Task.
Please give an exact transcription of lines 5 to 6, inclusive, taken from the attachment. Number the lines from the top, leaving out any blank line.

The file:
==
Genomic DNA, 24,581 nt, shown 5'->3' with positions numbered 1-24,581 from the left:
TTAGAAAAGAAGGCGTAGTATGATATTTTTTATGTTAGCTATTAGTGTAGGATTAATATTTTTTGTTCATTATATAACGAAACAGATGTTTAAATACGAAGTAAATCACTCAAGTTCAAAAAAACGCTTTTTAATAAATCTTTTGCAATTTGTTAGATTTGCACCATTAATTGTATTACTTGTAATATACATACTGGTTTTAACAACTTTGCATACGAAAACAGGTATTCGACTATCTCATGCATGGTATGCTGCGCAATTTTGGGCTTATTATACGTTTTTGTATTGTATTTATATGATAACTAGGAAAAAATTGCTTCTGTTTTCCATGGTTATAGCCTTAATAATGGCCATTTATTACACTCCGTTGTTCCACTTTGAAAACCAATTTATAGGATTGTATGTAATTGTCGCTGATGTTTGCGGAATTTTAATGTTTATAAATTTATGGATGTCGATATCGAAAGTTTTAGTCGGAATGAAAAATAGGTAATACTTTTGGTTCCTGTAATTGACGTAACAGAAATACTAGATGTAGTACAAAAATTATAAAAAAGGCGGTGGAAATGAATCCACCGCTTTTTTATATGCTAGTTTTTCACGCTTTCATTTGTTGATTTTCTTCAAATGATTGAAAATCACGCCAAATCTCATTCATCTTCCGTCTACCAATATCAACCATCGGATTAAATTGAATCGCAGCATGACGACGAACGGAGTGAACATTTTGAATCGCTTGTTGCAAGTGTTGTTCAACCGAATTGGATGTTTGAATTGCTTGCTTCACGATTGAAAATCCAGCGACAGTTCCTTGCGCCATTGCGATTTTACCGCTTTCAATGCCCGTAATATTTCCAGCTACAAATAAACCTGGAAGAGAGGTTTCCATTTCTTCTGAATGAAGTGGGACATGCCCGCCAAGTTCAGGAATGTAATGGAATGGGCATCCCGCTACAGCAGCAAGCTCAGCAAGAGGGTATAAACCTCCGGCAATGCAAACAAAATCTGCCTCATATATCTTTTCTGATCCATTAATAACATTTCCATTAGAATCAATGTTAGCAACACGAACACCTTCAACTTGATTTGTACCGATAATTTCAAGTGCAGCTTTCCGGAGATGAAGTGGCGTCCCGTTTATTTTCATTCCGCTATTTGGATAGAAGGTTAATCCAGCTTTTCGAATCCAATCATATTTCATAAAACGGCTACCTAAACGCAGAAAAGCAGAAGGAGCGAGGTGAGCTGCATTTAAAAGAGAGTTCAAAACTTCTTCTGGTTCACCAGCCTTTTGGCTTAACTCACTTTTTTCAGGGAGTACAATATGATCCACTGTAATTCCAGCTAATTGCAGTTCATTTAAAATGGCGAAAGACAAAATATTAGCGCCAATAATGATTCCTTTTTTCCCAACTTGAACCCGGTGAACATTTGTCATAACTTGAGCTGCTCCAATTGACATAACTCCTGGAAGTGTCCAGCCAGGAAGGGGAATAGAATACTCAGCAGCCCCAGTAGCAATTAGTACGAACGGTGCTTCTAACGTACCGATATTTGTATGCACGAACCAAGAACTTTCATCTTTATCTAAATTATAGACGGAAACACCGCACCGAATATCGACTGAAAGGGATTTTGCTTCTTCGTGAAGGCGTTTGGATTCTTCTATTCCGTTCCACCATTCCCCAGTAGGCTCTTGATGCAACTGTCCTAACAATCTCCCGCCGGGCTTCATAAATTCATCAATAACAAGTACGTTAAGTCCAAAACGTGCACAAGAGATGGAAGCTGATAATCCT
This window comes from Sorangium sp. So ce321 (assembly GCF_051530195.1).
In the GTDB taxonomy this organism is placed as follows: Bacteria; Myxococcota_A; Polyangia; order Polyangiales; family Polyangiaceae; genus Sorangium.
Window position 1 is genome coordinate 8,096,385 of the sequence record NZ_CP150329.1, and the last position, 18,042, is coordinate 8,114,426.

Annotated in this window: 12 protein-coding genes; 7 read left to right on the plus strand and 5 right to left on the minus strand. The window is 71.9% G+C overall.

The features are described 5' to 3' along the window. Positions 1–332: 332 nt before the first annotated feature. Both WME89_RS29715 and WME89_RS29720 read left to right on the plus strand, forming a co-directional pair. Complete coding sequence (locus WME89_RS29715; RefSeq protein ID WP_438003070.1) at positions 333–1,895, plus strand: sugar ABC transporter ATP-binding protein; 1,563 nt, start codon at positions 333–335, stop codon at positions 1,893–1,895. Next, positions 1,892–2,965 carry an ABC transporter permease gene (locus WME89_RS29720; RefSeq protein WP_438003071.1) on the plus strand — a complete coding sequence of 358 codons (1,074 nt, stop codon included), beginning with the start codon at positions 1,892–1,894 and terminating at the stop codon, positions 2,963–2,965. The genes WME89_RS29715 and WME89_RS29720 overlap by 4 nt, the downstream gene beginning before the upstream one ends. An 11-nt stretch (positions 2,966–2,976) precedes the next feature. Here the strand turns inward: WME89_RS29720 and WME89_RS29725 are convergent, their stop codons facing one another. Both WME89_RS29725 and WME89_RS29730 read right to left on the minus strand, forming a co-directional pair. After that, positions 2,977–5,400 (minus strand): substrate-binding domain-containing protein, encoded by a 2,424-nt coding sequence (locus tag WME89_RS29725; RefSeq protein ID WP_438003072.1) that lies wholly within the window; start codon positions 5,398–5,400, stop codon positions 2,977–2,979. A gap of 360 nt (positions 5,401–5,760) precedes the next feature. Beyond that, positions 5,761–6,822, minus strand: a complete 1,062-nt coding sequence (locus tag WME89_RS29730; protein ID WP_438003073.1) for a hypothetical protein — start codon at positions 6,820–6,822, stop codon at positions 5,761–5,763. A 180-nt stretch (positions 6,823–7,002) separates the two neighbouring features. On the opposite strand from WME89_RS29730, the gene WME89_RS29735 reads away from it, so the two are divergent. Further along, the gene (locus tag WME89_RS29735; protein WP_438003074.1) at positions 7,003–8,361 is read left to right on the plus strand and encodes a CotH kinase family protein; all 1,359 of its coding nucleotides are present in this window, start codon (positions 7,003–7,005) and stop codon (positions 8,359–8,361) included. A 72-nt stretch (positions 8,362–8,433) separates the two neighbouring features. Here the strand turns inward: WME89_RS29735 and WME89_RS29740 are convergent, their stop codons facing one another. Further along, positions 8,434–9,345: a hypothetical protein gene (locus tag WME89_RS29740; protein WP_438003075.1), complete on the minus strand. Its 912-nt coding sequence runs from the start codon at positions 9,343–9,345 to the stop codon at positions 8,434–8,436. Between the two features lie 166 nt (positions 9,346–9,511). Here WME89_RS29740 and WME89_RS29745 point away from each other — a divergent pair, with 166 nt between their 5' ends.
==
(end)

Window position 1 is genome coordinate 8,096,385 of the sequence record NZ_CP150329.1, and the last position, 18,042, is coordinate 8,114,426.

Annotated in this window: 12 protein-coding genes; 7 read left to right on the plus strand and 5 right to left on the minus strand. The window is 71.9% G+C overall.